The FHA has announced it is to make changes that will provide easier access to home ownership for borrowers and strengthen its reserves, allowing it to better manage risks. The changes are expected to go into effect this spring and early summer. They include:
1. Increase the mortgage insurance premium (MIP). The goal is to bring back private lending, which will offer more choices to borrowers. At first the upfront MIP will be raised to 2.25%, with a request to raise it to maximum levels allowed by the legislature. Upon authorization the MIP premiums will then shift to the annual MIP. The benefit to the consumer will be an increase in capital reserves, as the annual MIP will be paid over the life of the loan in lieu of being paid at closing time.
2. Update the FICO score and down payment requirement for new borrowers. To qualify for the FHA’s 3.5% down payment program a new borrower would have to have a minimum FICO score of 580. A lower score would require a down payment of at least 10%. To put it simply, the riskier the borrower the higher the interest rate and down payment needed to secure a loan. This change would take effect in early summer.
3. Seller concessions would be reduced from 6% to 3%. Doing so will prevent inflated appraisal issues.
4. Increase enforcement of FHA lenders. There are several measures included to keep lenders in compliance.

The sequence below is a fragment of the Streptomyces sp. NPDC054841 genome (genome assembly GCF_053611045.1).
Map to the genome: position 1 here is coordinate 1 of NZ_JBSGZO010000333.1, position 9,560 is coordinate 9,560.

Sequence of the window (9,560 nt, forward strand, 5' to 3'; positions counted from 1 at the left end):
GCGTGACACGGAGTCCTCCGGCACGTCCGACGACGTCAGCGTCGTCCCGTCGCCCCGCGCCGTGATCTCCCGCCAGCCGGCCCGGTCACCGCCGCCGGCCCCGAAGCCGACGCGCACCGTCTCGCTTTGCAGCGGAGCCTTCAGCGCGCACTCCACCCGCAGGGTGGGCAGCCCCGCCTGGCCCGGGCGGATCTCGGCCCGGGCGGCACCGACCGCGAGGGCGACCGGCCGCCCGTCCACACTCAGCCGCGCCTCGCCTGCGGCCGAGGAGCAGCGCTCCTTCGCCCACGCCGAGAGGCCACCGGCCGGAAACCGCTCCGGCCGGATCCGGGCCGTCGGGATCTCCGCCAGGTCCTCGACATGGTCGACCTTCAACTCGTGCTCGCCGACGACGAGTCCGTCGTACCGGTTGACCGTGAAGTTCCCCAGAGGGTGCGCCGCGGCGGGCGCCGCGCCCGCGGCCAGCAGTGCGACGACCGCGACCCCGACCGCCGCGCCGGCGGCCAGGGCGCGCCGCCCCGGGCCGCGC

There will also be a moratorium on the 90 day anti-flipping rule. This rule stated that investors had to wait 90 days after purchase of a property before they could place it for sale on the market. The problem with this rule is that it ended up affecting average home buyers too, who did not have the opportunity to purchase homes bought by investors until the waiting period expired. Investors need to sell these properties quickly. There are some further details involved, so if you would like that information please let me know and I will get it for you.
Michael Mekler of Benchmark Mortgage, who is an FHA lending specialist, says that there is a silver lining in all these changes: “The increase in PMI will offset losses already incurred by HUD, and not decrease the volume of FHA borrowers. The lifting of the 90-day rule gives FHA borrowers a better chance of being able to buy a rehabbed home.” Mekler believes that even with the increases in MIP, FHA loans will still be a popular choice amongst borrowers. For more detailed information on the new rules you can contact Michael at email@example.com or call toll-free to 1-888-218-0094.